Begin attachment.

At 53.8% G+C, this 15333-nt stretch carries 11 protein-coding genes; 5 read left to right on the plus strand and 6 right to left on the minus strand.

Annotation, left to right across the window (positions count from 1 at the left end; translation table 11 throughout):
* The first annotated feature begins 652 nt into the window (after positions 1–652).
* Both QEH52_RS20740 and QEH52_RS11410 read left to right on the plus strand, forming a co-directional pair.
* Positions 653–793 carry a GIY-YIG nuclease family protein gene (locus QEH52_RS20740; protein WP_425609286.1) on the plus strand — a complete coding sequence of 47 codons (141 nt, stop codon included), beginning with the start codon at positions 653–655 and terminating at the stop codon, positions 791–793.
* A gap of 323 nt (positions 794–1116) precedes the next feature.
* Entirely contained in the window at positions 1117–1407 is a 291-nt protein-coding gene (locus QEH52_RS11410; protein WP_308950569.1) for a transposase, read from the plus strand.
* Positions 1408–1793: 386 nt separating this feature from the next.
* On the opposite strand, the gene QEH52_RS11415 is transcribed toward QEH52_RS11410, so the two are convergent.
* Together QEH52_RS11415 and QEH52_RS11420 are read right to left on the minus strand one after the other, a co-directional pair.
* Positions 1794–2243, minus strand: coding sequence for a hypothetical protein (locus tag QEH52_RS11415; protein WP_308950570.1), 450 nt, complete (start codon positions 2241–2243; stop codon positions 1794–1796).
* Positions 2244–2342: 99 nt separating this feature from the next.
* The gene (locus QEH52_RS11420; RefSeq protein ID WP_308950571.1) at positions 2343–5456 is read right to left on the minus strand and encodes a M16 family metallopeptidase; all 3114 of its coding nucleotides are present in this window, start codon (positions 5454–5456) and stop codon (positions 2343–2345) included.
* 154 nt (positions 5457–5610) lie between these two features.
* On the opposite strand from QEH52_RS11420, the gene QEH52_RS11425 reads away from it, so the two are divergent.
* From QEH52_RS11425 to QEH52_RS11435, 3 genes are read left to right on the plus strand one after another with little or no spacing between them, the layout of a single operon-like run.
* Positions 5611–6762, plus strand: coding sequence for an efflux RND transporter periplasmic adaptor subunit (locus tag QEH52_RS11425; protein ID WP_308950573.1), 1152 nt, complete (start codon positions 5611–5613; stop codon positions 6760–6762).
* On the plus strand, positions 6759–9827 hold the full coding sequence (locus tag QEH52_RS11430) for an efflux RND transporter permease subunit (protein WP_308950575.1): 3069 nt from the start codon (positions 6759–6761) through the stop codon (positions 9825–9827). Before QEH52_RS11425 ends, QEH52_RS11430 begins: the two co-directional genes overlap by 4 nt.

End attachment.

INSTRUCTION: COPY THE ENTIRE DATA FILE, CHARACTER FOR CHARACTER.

At 53.8% G+C, this 15333-nt stretch carries 11 protein-coding genes; 5 read left to right on the plus strand and 6 right to left on the minus strand.

Annotation, left to right across the window (positions count from 1 at the left end; translation table 11 throughout):
* The first annotated feature begins 652 nt into the window (after positions 1–652).
* Both QEH52_RS20740 and QEH52_RS11410 read left to right on the plus strand, forming a co-directional pair.
* Positions 653–793 carry a GIY-YIG nuclease family protein gene (locus QEH52_RS20740; protein WP_425609286.1) on the plus strand — a complete coding sequence of 47 codons (141 nt, stop codon included), beginning with the start codon at positions 653–655 and terminating at the stop codon, positions 791–793.
* A gap of 323 nt (positions 794–1116) precedes the next feature.
* Entirely contained in the window at positions 1117–1407 is a 291-nt protein-coding gene (locus QEH52_RS11410; protein WP_308950569.1) for a transposase, read from the plus strand.
* Positions 1408–1793: 386 nt separating this feature from the next.
* On the opposite strand, the gene QEH52_RS11415 is transcribed toward QEH52_RS11410, so the two are convergent.
* Together QEH52_RS11415 and QEH52_RS11420 are read right to left on the minus strand one after the other, a co-directional pair.
* Positions 1794–2243, minus strand: coding sequence for a hypothetical protein (locus tag QEH52_RS11415; protein WP_308950570.1), 450 nt, complete (start codon positions 2241–2243; stop codon positions 1794–1796).
* Positions 2244–2342: 99 nt separating this feature from the next.
* The gene (locus QEH52_RS11420; RefSeq protein ID WP_308950571.1) at positions 2343–5456 is read right to left on the minus strand and encodes a M16 family metallopeptidase; all 3114 of its coding nucleotides are present in this window, start codon (positions 5454–5456) and stop codon (positions 2343–2345) included.
* 154 nt (positions 5457–5610) lie between these two features.
* On the opposite strand from QEH52_RS11420, the gene QEH52_RS11425 reads away from it, so the two are divergent.
* From QEH52_RS11425 to QEH52_RS11435, 3 genes are read left to right on the plus strand one after another with little or no spacing between them, the layout of a single operon-like run.
* Positions 5611–6762, plus strand: coding sequence for an efflux RND transporter periplasmic adaptor subunit (locus tag QEH52_RS11425; protein ID WP_308950573.1), 1152 nt, complete (start codon positions 5611–5613; stop codon positions 6760–6762).
* On the plus strand, positions 6759–9827 hold the full coding sequence (locus tag QEH52_RS11430) for an efflux RND transporter permease subunit (protein WP_308950575.1): 3069 nt from the start codon (positions 6759–6761) through the stop codon (positions 9825–9827). Before QEH52_RS11425 ends, QEH52_RS11430 begins: the two co-directional genes overlap by 4 nt.